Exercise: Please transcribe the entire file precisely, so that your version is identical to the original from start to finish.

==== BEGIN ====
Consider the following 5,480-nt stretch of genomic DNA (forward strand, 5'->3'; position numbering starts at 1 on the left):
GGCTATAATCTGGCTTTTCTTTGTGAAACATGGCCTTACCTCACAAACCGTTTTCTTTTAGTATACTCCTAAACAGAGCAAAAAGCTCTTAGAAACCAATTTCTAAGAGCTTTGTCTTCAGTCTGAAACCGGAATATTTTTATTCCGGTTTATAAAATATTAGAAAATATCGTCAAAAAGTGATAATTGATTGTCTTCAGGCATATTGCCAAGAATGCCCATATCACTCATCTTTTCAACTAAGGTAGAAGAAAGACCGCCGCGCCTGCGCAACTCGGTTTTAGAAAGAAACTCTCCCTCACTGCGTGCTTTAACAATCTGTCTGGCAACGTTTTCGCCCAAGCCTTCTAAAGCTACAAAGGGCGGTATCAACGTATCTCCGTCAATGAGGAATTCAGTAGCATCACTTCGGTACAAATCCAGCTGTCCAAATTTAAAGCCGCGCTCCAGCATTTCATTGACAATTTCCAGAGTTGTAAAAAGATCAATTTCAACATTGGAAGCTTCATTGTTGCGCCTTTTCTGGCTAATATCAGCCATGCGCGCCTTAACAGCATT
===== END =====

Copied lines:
Consider the following 5,480-nt stretch of genomic DNA (forward strand, 5'->3'; position numbering starts at 1 on the left):
GGCTATAATCTGGCTTTTCTTTGTGAAACATGGCCTTACCTCACAAACCGTTTTCTTTTAGTATACTCCTAAACAGAGCAAAAAGCTCTTAGAAACCAATTTCTAAGAGCTTTGTCTTCAGTCTGAAACCGGAATATTTTTATTCCGGTTTATAAAATATTAGAAAATATCGTCAAAAAGTGATAATTGATTGTCTTCAGGCATATTGCCAAGAATGCCCATATCACTCATCTTTTCAACTAAGGTAGAAGAAAGACCGCCGCGCCTGCGCAACTCGGTTTTAGAAAGAAACTCTCCCTCACTGCGTGCTTTAACAATCTGTCTGGCAACGTTTTCGCCCAAGCCTTCTAAAGCTACAAAGGGCGGTATCAACGTATCTCCGTCAATGAGGAATTCAGTAGCATCACTTCGGTACAAATCCAGCTGTCCAAATTTAAAGCCGCGCTCCAGCATTTCATTGACAATTTCCAGAGTTGTAAAAAGATCAATTTCAACATTGGAAGCTTCATTGTTGCGCCTTTTCTGGCTAATATCAGCCATGCGCGCCTTAACAGCATT